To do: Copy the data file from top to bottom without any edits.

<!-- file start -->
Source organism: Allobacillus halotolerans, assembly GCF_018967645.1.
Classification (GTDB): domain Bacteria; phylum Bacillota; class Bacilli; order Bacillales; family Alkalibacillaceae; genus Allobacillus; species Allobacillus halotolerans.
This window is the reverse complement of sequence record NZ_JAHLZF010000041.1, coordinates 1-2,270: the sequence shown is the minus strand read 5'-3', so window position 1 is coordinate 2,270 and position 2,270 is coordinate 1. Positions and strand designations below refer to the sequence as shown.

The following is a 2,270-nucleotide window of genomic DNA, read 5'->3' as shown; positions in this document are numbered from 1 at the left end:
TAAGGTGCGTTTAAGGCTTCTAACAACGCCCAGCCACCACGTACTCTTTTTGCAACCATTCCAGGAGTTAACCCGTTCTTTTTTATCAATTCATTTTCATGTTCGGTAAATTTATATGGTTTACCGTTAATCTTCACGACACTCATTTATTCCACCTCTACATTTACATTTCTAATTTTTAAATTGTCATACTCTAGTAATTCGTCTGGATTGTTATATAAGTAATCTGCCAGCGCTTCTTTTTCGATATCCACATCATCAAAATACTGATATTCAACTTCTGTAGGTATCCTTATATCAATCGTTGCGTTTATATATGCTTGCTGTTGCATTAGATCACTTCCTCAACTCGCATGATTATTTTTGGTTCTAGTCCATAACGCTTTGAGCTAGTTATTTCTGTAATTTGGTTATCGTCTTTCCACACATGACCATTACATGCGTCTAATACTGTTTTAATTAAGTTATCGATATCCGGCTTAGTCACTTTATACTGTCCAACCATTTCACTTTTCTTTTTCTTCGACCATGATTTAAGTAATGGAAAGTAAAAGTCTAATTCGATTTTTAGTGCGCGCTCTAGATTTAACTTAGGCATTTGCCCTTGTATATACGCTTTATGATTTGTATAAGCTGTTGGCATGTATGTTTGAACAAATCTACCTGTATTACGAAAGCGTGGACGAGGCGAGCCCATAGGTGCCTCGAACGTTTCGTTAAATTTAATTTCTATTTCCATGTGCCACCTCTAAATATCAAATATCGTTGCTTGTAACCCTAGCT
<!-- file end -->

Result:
Source organism: Allobacillus halotolerans, assembly GCF_018967645.1.
Classification (GTDB): domain Bacteria; phylum Bacillota; class Bacilli; order Bacillales; family Alkalibacillaceae; genus Allobacillus; species Allobacillus halotolerans.
This window is the reverse complement of sequence record NZ_JAHLZF010000041.1, coordinates 1-2,270: the sequence shown is the minus strand read 5'-3', so window position 1 is coordinate 2,270 and position 2,270 is coordinate 1. Positions and strand designations below refer to the sequence as shown.

The following is a 2,270-nucleotide window of genomic DNA, read 5'->3' as shown; positions in this document are numbered from 1 at the left end:
TAAGGTGCGTTTAAGGCTTCTAACAACGCCCAGCCACCACGTACTCTTTTTGCAACCATTCCAGGAGTTAACCCGTTCTTTTTTATCAATTCATTTTCATGTTCGGTAAATTTATATGGTTTACCGTTAATCTTCACGACACTCATTTATTCCACCTCTACATTTACATTTCTAATTTTTAAATTGTCATACTCTAGTAATTCGTCTGGATTGTTATATAAGTAATCTGCCAGCGCTTCTTTTTCGATATCCACATCATCAAAATACTGATATTCAACTTCTGTAGGTATCCTTATATCAATCGTTGCGTTTATATATGCTTGCTGTTGCATTAGATCACTTCCTCAACTCGCATGATTATTTTTGGTTCTAGTCCATAACGCTTTGAGCTAGTTATTTCTGTAATTTGGTTATCGTCTTTCCACACATGACCATTACATGCGTCTAATACTGTTTTAATTAAGTTATCGATATCCGGCTTAGTCACTTTATACTGTCCAACCATTTCACTTTTCTTTTTCTTCGACCATGATTTAAGTAATGGAAAGTAAAAGTCTAATTCGATTTTTAGTGCGCGCTCTAGATTTAACTTAGGCATTTGCCCTTGTATATACGCTTTATGATTTGTATAAGCTGTTGGCATGTATGTTTGAACAAATCTACCTGTATTACGAAAGCGTGGACGAGGCGAGCCCATAGGTGCCTCGAACGTTTCGTTAAATTTAATTTCTATTTCCATGTGCCACCTCTAAATATCAAATATCGTTGCTTGTAACCCTAGCT